Famed Parisian landmarks such as the Eiffel Tower have been increasingly obscured in recent years by an oppressive smog. City officials have placed the blame chiefly on diesel exhaust, widening a Europewide attack on the fuel.
To make good on promises to clear the air, Mayor Anne Hidalgo convinced the city council earlier this year to ban diesel vehicles made before 2011 from the French capital's streets by the end of the decade. She hasn't ruled out barring diesel engines from the road entirely and backs electric and hybrid cars for the future.
"What's at stake here is the health of Parisians," said the mayor in e-mailed comments to Bloomberg. "I will never negotiate on their health."
Paris's campaign isn't isolated and represents a harsh about-face for the region's automakers. London plans an ultra-low emissions zone, which will restrict older diesels, and the city's northern borough of Islington started charging diesel cars 96 pounds ($150) extra for a parking permit this month. Vienna, Berlin and Milan don't allow older diesel vehicles into the center of town.
Backed by decades of government incentives, diesels account for more than half of new car sales in Europe, even as it plays only a marginal role in other markets. That's allowed companies such as France's PSA Peugeot Citroen and Germany's Volkswagen AG to develop leading technology for the fuel-efficient alternative to gasoline. The current backlash threatens that edge and opens the doors to competitors.
Diesel's problems stem largely from the nitrogen oxides and soot, or fine particulates, in the exhaust. The World Heath Organization's International Agency for Research on Cancer said in 2012 that diesel engine exhaust causes cancer. That year, outdoor air pollution probably accounted for 482,000 premature deaths, the WHO estimated in April.
In Paris, which will host the United Nations Climate Change conference later this year, road traffic is the main source of fine particulates, which can penetrate deeply into the lungs and play a role in asthma and other respiratory diseases, according to Airparif, a nonprofit organization that monitors air quality.
While new diesels sharply reduce nitrogen-oxide emissions and have filters for the soot, the concerns remain. Part of the heightened scrutiny includes plans by the European Commission to expand real-world tests to diesel cars from trucks.
Effective as early as 2017, the tests could add another hurdle for carmakers. Pollution scores when driving on hills and through stop-and-go traffic are sometimes much higher than lab results, according to a study last year by the International Council on Clean Transportation.
"If regulations get even tougher, some companies have said it will not be economical to sell any small-engine diesel cars in Europe," said Kristina Church, a London-based analyst at Barclays Plc. Peugeot and French counterpart Renault SA specialize in such vehicles and "would lose market share if they didn't sell them."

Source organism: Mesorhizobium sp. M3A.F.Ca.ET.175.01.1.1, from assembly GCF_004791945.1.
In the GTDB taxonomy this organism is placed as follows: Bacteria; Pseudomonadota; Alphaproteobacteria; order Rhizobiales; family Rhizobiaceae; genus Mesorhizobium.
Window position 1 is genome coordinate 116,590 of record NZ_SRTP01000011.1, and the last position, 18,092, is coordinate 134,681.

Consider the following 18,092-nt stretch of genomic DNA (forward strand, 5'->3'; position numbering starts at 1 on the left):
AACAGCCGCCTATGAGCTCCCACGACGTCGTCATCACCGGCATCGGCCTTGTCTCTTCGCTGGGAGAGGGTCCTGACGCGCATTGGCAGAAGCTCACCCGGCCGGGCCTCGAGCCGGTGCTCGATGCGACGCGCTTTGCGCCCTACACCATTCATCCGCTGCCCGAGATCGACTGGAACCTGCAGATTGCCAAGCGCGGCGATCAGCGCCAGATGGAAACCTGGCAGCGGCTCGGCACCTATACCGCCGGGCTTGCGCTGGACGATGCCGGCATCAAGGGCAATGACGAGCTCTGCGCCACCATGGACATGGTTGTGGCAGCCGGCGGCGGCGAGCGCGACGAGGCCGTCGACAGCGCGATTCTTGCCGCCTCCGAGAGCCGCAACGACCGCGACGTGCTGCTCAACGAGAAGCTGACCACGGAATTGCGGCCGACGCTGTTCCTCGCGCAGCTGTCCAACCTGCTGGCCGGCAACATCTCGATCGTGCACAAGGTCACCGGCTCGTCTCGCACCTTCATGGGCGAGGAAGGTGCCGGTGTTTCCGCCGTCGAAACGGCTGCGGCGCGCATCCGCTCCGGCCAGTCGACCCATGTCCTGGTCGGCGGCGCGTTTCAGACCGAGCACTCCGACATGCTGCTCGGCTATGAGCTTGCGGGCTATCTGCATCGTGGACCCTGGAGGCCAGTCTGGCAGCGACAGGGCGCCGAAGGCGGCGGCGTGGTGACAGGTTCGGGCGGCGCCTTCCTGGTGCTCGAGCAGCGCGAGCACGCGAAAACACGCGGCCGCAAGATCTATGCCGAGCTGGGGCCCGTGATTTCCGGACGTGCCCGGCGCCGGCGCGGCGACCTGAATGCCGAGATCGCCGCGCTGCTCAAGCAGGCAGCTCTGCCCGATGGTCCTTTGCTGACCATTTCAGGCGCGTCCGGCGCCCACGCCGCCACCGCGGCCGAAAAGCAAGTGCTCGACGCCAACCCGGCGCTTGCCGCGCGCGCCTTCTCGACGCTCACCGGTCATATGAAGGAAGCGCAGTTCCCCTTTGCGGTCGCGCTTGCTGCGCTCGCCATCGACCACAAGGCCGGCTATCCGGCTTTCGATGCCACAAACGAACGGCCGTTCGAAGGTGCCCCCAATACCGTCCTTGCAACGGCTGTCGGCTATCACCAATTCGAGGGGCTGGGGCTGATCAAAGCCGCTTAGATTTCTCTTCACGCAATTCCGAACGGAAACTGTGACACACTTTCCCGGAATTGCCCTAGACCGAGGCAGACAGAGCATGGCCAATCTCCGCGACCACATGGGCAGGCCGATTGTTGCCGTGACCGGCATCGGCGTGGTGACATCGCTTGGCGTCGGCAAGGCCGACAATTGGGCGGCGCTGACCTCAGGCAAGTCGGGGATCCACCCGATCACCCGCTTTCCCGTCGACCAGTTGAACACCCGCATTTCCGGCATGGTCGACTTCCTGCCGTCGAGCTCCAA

European automakers, which have invested heavily in the technology and rely on it to comply with environmental regulations, are firing back.
"The industry cannot reach the carbon-dioxide emission targets without diesel technology," which is about 20 percent more efficient than equivalent gasoline vehicles, Carlos Ghosn, chief executive officer of Renault and president of the European Automobile Manufacturers' Association, said at a press briefing earlier this month.
The U.K.'s Society of Motor Manufacturers and Traders launched a campaign in March to "put the record straight," including a "myth-busting" web guide.
Peugeot, which counts on diesels for about 68 percent of European sales, set up a French-language blog to counter critics. One post notes that the newest particulate filters prevent 99.9 percent of emissions.
Adding to the effort to clean up the fuel's exhaust, the latest European standards, which went into effect in September, cap nitrogen-oxide emissions at 80 milligrams per kilometer, a 56 percent cut from the previous generation.
Even so, public concern and falling government subsidies are starting to take a toll. In the first quarter, just 59 percent of newly-registered cars in France had diesel engines, down from 77 percent in 2008, according to the French carmakers' association CCFA.
But Paris's effort to get rid of older diesels does have its critics, including consumers like Maxime Lepissier. The 22-year-old soon won't be able to drive his Peugeot 505 into Paris after buying the 1989 turbo diesel eight months ago for about 1,900 euros ($2,140).
"It's like an ecological diktat," said Lepissier, who lives in Versailles and helps run an event agency. "How can young people afford the cleanest or newest cars? This is the kind of measure that punishes the poor and the young."